It's not as easy to get the records of the individual cases that underly the data. Alison Duquette, who works in media relations at FAA headquarters, told me that it may require a Freedom of Information Act request, because the agency would have to redact private data.
Duquette told me the list actually does not reflect the worst of the worst. If passengers get really awful, the airlines will notify the FBI and local law enforcement, who will be waiting at the gate to welcome the trouble-makers with handcuffs. Last time she checked, the U.S. Department of Justice does not keep records on passenger prosecutions, Duquette said.
It's lights, camera, action on Thursday for the Woody Harrelson movie "Wilson," on location at the state prison in Stillwater. But the Department of Corrections' ban on cameras means the film crew won't be allowed inside.
The 20-year-old suspect in the deadly Washington state mall shooting said nothing and appeared "zombie-like" when he was arrested by authorities nearly 24 hours into an intense manhunt, authorities said.
Last week, the U.S. Department of Transportation reported that consumer complaints about airline service nationwide declined 12.2 percent the first six months of this year, when compared with the same period last year.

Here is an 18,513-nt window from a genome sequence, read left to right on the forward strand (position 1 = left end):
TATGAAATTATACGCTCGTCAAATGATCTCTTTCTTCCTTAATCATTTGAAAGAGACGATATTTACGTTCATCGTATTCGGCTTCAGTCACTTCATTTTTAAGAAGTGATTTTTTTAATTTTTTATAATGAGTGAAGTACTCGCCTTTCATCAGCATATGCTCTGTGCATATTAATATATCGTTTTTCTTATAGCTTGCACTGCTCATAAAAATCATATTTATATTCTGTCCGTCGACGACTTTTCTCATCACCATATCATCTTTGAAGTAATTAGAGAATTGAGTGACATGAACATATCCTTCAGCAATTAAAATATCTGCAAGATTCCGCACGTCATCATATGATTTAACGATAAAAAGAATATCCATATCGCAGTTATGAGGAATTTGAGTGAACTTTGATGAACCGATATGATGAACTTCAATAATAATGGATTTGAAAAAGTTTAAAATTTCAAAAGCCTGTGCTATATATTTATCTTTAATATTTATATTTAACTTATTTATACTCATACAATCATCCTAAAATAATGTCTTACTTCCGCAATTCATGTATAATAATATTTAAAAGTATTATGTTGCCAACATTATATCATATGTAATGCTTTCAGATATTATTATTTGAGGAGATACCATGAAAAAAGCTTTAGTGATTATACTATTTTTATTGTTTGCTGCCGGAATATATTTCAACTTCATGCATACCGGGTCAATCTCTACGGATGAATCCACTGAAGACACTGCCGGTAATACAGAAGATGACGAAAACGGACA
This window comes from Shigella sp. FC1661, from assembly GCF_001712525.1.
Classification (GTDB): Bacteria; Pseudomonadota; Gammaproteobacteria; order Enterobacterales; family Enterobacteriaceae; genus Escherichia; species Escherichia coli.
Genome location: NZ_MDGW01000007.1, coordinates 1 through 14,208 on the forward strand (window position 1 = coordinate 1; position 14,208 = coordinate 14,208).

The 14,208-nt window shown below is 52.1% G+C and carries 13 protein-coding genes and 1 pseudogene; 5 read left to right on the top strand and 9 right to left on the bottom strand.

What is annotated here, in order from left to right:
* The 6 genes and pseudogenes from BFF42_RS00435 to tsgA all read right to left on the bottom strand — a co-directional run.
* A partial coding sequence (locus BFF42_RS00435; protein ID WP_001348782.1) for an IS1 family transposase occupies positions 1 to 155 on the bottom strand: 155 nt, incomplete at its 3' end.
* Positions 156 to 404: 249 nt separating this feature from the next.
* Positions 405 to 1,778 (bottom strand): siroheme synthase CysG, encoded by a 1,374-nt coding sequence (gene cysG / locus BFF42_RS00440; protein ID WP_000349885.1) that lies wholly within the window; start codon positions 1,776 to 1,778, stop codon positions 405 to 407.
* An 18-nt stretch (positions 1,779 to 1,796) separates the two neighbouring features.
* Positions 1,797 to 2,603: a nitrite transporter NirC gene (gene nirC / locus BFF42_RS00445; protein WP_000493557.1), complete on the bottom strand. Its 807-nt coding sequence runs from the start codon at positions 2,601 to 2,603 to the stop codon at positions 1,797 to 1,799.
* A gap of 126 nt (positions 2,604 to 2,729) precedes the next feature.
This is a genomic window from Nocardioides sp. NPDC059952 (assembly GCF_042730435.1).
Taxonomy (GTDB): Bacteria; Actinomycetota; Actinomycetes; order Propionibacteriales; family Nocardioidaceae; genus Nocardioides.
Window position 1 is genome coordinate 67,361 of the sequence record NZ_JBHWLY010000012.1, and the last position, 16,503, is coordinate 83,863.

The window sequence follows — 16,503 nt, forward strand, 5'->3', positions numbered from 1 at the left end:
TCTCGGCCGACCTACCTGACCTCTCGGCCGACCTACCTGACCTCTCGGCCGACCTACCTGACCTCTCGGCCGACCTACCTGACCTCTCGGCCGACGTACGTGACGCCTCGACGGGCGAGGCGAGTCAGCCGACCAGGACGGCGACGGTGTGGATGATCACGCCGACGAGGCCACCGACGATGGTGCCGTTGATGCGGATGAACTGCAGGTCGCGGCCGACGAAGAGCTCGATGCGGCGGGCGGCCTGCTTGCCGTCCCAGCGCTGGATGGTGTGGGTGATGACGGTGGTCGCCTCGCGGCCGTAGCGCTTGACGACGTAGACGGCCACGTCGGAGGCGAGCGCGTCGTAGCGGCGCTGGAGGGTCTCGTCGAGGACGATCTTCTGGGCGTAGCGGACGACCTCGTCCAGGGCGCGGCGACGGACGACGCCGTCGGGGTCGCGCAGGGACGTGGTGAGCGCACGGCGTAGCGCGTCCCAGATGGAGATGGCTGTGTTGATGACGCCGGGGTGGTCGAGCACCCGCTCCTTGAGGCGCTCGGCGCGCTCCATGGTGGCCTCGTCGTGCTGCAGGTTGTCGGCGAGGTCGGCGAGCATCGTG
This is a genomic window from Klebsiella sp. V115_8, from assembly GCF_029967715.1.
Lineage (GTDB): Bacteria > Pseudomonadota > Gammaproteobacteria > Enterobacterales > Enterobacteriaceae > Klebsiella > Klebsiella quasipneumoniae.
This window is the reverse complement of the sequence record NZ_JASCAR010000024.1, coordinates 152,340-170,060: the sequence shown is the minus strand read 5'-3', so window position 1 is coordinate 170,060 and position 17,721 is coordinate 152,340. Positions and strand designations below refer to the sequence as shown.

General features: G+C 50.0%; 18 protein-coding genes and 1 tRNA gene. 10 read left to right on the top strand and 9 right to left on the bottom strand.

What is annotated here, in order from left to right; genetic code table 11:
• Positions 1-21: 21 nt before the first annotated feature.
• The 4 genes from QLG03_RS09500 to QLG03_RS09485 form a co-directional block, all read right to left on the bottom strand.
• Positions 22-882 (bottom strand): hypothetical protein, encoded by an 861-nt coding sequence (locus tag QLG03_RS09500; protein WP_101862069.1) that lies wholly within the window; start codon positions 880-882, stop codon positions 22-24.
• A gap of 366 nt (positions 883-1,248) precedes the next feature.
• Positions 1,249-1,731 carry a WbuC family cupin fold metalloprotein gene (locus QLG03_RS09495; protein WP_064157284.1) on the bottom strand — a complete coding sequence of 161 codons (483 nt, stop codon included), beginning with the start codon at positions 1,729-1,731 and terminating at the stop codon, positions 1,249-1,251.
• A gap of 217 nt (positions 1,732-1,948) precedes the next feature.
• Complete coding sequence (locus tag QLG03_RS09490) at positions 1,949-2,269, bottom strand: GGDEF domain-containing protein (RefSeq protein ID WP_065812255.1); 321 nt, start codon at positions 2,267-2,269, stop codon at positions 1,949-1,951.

An internal Federal Aviation Administration report more than three years ago urged greater safety oversight of the hot air balloon tour industry, but agency officials ignored the warning and later rejected similar recommendations from a federal accident investigations board.
All 300 people aboard an Emirates airliner survived a crash landing in Dubai on Wednesday, scrambling down emergency slides before flames consumed the plane in an accident that halted flights for hours at the world's third-busiest airport. One firefighter was killed battling the blaze.